CHRISTOVAL, TEXAS. Christoval, also known as Delong and South Concho, is on Loop 110, U.S. Highway 277, Farm Road 2084, and the South Concho River, twenty miles south of San Angelo in southern Tom Green County. It is supposedly named, in Spanish, for Christopher Columbus Doty, an early settler. A Christoval post office was established in 1889, and by 1901 the local school had forty-six pupils and one teacher. In 1914 Christoval had a population of 200, two general stores, and a newspaper, the Christoval Observer. The Panhandle and Santa Fe Railway ran through town. From that decade through the 1930s 10,000 persons attended the Baptist encampment on the South Concho annually, and mineral waters in Christoval attracted visitors and settlers. In the 1930s the community had a population high of 544 and twenty businesses. State highway maps in 1936 showed two churches, multiple businesses, and scattered dwellings at the townsite. The population dropped to 400 by 1953 and to 216 by 1973. Businesses decreased from eighteen to four, despite the development of the local mohair industry. The population remained at 216 from 1973 to 1990, when the community had three churches, a school, and three business establishments; residents expected further decline resulting from a 1987 rerouting of U.S. Highway 277 to bypass the town. In 2000, however, the population was 422, with twenty-nine businesses. The forests of the town's Pugh Park, in which Mount Susan is located, reflect the original features of the area.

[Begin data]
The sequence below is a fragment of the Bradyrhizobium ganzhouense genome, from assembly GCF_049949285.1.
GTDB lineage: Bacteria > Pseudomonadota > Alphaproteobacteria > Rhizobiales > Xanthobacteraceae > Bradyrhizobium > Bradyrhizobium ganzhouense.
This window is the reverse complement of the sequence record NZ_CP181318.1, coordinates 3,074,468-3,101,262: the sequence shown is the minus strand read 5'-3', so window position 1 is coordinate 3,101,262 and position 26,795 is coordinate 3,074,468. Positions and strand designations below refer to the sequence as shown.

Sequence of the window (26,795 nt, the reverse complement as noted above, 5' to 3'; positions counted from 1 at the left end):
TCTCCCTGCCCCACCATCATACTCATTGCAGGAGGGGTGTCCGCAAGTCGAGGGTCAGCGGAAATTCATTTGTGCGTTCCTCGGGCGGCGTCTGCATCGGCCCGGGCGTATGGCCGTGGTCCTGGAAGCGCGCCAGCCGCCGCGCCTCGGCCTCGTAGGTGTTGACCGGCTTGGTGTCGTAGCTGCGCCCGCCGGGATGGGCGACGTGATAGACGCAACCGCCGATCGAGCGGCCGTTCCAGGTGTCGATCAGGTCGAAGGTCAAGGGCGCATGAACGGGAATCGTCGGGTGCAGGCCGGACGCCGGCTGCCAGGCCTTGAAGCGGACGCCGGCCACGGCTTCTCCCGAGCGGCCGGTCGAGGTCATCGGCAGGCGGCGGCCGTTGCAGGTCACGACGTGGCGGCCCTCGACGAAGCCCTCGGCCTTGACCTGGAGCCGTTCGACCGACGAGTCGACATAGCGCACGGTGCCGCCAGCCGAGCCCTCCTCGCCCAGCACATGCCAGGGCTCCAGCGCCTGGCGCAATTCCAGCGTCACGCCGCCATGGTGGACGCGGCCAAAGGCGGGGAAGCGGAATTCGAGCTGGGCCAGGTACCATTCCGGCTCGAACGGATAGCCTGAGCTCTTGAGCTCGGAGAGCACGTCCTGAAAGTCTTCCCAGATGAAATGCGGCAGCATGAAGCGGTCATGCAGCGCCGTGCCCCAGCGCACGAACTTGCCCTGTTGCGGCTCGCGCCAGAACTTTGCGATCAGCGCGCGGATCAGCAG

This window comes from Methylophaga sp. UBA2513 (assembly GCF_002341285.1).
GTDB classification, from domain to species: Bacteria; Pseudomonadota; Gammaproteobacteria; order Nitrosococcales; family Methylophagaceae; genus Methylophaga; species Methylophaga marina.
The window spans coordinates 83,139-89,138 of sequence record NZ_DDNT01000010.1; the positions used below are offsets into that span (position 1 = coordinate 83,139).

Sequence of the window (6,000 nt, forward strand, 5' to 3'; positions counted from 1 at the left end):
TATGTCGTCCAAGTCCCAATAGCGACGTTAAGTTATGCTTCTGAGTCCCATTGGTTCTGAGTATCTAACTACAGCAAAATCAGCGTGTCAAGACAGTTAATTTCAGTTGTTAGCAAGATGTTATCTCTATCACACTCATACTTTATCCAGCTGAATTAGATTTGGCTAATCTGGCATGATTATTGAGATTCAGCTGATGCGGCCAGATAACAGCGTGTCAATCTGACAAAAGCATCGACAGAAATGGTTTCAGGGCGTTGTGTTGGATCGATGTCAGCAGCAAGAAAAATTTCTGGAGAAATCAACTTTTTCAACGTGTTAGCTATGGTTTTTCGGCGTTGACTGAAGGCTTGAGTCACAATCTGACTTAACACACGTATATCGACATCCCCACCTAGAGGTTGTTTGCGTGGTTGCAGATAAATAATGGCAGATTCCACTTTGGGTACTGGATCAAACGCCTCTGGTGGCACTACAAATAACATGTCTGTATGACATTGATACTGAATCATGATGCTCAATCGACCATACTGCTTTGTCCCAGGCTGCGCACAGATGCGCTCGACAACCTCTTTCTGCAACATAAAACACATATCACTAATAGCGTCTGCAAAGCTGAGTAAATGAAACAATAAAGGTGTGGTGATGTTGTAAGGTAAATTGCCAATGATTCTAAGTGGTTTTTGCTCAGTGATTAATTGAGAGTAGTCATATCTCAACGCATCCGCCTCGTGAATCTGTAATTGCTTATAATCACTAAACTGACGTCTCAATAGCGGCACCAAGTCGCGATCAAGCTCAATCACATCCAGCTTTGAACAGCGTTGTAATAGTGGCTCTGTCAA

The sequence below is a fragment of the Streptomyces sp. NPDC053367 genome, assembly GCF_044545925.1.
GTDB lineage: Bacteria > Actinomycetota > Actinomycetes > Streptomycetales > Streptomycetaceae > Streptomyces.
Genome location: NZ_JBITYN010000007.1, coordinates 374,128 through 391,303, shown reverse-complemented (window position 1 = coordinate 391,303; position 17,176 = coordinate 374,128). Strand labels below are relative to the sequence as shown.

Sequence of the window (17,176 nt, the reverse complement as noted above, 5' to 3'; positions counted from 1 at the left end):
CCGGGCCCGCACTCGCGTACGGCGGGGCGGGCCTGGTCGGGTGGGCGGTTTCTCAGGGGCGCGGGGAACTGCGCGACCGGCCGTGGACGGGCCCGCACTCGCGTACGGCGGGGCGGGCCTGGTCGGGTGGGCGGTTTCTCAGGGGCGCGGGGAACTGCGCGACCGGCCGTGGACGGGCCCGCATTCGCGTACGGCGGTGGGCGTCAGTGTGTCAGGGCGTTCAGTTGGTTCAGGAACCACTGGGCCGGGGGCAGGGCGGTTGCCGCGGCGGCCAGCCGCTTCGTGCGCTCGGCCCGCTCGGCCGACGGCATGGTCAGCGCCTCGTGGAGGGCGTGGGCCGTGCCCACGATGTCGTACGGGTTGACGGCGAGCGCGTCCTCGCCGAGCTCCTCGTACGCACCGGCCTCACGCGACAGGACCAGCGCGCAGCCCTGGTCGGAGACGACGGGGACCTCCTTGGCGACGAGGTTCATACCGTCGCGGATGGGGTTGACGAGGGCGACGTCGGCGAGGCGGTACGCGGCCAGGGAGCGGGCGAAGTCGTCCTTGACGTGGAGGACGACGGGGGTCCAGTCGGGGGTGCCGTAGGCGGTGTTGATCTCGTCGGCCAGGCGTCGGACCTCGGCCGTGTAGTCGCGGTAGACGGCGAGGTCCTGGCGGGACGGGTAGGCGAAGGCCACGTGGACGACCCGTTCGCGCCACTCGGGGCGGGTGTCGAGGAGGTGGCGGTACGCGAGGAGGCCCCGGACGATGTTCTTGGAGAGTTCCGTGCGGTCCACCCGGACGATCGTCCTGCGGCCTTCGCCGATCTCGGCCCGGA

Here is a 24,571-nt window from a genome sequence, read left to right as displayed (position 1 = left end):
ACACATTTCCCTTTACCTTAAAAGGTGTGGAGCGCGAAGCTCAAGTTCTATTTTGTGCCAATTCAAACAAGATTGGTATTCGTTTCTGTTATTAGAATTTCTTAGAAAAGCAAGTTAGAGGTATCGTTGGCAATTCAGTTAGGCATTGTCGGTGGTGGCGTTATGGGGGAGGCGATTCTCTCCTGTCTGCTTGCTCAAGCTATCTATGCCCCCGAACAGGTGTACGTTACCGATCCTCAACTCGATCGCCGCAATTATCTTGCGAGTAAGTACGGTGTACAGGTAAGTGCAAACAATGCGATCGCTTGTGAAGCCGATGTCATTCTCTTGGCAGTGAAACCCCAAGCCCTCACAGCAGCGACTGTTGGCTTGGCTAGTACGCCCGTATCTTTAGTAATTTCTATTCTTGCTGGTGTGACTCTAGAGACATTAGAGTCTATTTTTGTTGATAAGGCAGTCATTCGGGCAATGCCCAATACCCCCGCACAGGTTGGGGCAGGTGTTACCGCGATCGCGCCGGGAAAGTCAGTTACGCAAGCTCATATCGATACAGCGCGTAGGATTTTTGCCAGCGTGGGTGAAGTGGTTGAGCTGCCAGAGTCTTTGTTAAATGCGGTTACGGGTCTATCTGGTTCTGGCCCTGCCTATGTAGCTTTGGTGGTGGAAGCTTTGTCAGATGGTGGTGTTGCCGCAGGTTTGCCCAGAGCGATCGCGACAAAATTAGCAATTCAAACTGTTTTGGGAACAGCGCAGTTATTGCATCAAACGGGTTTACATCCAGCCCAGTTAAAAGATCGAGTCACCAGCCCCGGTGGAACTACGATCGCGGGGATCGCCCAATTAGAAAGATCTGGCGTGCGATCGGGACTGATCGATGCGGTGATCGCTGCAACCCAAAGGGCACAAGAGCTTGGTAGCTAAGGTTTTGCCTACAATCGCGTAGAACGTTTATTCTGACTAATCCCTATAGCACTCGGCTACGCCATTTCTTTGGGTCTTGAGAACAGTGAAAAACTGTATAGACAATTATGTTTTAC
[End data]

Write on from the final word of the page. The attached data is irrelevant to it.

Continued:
Image Use Disclaimer
All copyrighted materials included within the Handbook of Texas Online are in accordance with Title 17 U.S.C. Section 107 related to Copyright and “Fair Use” for Non-Profit educational institutions, which permits the Texas State Historical Association (TSHA), to utilize copyrighted materials to further scholarship, education, and inform the public. The TSHA makes every effort to conform to the principles of fair use and to comply with copyright law.
For more information go to: http://www.law.cornell.edu/uscode/17/107.shtml
If you wish to use copyrighted material from this site for purposes of your own that go beyond fair use, you must obtain permission from the copyright owner.
The following, adapted from the Chicago Manual of Style, 15th edition, is the preferred citation for this article.Handbook of Texas Online, Diana J. Kleiner, "Christoval, TX," accessed July 28, 2016, http://www.tshaonline.org/handbook/online/articles/hlc32.
Uploaded on June 12, 2010. Published by the Texas State Historical Association.